Burnout - how to survive & thrive through a major creative slump!
We’ve all been there. The slumpy dumpy season of burnout. If you work in a creative field, you’ve most likely experienced some sort of burnout in the past, or maybe you’re going through it right now.
About 2 years ago, I was pretty much in a perpetual state of burnout: taking on way too many custom projects at once, working an insane amount of hours per week (pulling constant all-nighters), and feeling like I didn’t have the creative capacity to come up with ANY new and original ideas. After almost a solid year of this, I knew I needed to make a major shift. And I did.
Today, I want to break down the dreaded creative burnout feeling and tackle it head on with a few rational points - How do we avoid it? And if it catches us off guard, how do we get through it?
WHAT IS IT?
Burnout happens when we, as imperfect human beings, reach a limit of extortion (physically and/or mentally) that quite literally blocks us from continuing to move forward with a task, goal, project, or idea. It’s often referred to as “creative block” or “writers block” and causes us to suffer from a severe lack of motivation and new ideas, and often even causes a sense of complete disinterest in our craft or passion project.
HOW DOES IT FEEL?
You’ll know you’re experiencing creative burnout if you start to feel overwhelmed, lethargic, and anxious more often than not. You may also notice an increase of self-doubt, especially around your work. And, similar to stress, in some cases you may even develop physical side effects such as headaches, sore/tense muscles, etc.
HOW TO AVOID IT?
The best way to avoid burnout before it hits, is to learn to say NO. If you’ve ever heard the expression “I just have too much on my plate right now” - that person is most likely on the brink of a major burnout moment. In other words, don’t overfill your plate. Be mindful of how busy your schedule is, and learn to say no to events or projects that are going to tip you straight into panic mode. This is much easier said than done, especially for us workaholics! But, I’ve realized that if something costs me my sanity and peace of mind, it’s simply not worth it. You’ll work more efficiently with less on your plate, and as a result, create better work.
Another way to help avoid burnout before it creeps in, is to plan plan plan ahead. Staying organized is extremely important (yes, even for you right-brained creatives too!). When you know your deadlines and have a plan in place to get things done, that’s one less thing your busy brain has to constantly think about or focus on. Thus allowing the creativity to flow.
HOW TO GET THROUGH IT?
If you do happen to find yourself in a totally burnt out state of mind, don’t freak out! Step 1 is to realize that this is just a small phase that you’ll soon be out of. Acknowledge it’s presence, but don’t dwell on it for too long. Instead focus your energy on the little tricks that will help you power through it.
As someone who has gone through burnout several times in the past, here are some of the most effective tools I’ve used to help overcome it:
Journaling - grab a notebook, pen, and just start writing. No really. That’s it. Don’t think about what you’re going to write. Just put the pen to paper and let your hand start moving. I call this “brain dumping” and I do this whenever I feel like I have SO many thoughts in my head it just might actually explode. This is essentially a way of “venting” that doesn’t negatively impact the person on the other end of the “vent” because, well, nobody ever has to read it! Often times, what I write doesn’t even make sense, is full of spelling and grammatical errors, and ends up looking like a complete mess by the end of the page. BUT, once I’m done, the feeling of instant relief is like no other. Brain dumping helps to get rid of your overlapping/cluttered thoughts and frees up space in your minds’ hard drive for more ideas and creativity to flow.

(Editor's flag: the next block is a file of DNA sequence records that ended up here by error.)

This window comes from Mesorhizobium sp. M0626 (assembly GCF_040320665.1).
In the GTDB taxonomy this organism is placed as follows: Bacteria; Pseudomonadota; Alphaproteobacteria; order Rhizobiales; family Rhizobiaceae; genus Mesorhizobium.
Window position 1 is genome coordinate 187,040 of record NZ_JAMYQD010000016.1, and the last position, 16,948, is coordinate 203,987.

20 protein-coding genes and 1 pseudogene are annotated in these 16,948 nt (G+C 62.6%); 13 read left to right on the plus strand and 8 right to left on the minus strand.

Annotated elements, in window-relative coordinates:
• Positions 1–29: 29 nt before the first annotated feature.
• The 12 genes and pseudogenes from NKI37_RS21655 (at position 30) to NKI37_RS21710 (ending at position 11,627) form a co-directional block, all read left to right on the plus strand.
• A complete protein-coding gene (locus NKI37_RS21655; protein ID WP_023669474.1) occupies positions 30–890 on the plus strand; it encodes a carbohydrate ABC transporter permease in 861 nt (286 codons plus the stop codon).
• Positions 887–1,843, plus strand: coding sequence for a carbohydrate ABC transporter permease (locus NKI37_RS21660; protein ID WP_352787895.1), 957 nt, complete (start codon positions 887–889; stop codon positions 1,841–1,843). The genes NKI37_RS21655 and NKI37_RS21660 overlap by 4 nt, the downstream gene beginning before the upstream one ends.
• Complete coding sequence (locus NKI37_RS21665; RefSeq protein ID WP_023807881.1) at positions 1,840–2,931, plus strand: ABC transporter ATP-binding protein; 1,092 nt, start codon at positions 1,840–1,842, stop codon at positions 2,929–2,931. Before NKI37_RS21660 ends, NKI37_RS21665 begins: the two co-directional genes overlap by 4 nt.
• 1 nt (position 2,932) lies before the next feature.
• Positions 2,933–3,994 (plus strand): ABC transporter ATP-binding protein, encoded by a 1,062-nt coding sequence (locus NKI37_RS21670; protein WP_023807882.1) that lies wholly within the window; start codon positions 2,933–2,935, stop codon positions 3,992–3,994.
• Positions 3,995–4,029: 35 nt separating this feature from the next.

Organize - I truly believe that our environment plays a huge role in our state of mind and overall well-being. A great way to clear out some of the clutter in your brain that causes burnout, is to literally clear the physical clutter around you. Even if you just take 15 minutes to clean out and organize a junk drawer or put away the pile of clothes on your chair, you’ll notice the peace of mind that comes when things are more organized around you.
Step out - like literally, go outside. You most likely aren’t spending enough time outdoors - especially if you work from home! I find that when I start to feel really overwhelmed or on the brink of burnout mode, I need to change my environment. Go for a walk or car ride, or if you can’t stop working, move to a different room or take your work to a coffee shop. These seem like silly solutions but sometimes just breaking out of your typical environment helps trigger new ideas and brings on some new inspiration.
Give yourself permission - If you need to, take a day (or 2 or 3) and mark them in your calendar as “ME DAYS” or “SELF CARE DAY” or whatever you want to label it as. Scheduling this time away from work, projects, and deadlines, will help clear your mind while avoiding that guilt we feel when we’re not working or “on a roll” 24/7. If you schedule these days out periodically, and realize that instead of hurting your timeline, they are actually helping you reach your goals with more ease and facility, you should be able to avoid ending up in another burnout rut down the road.
Hopefully this helped shine a more rational light on this tricky little topic… and may we all continue to pursue those passion projects with clear thoughts & creative flow!
Do you have any tips & tricks for avoiding and getting through burnout? If so please share below!
Thanks so much for stopping by!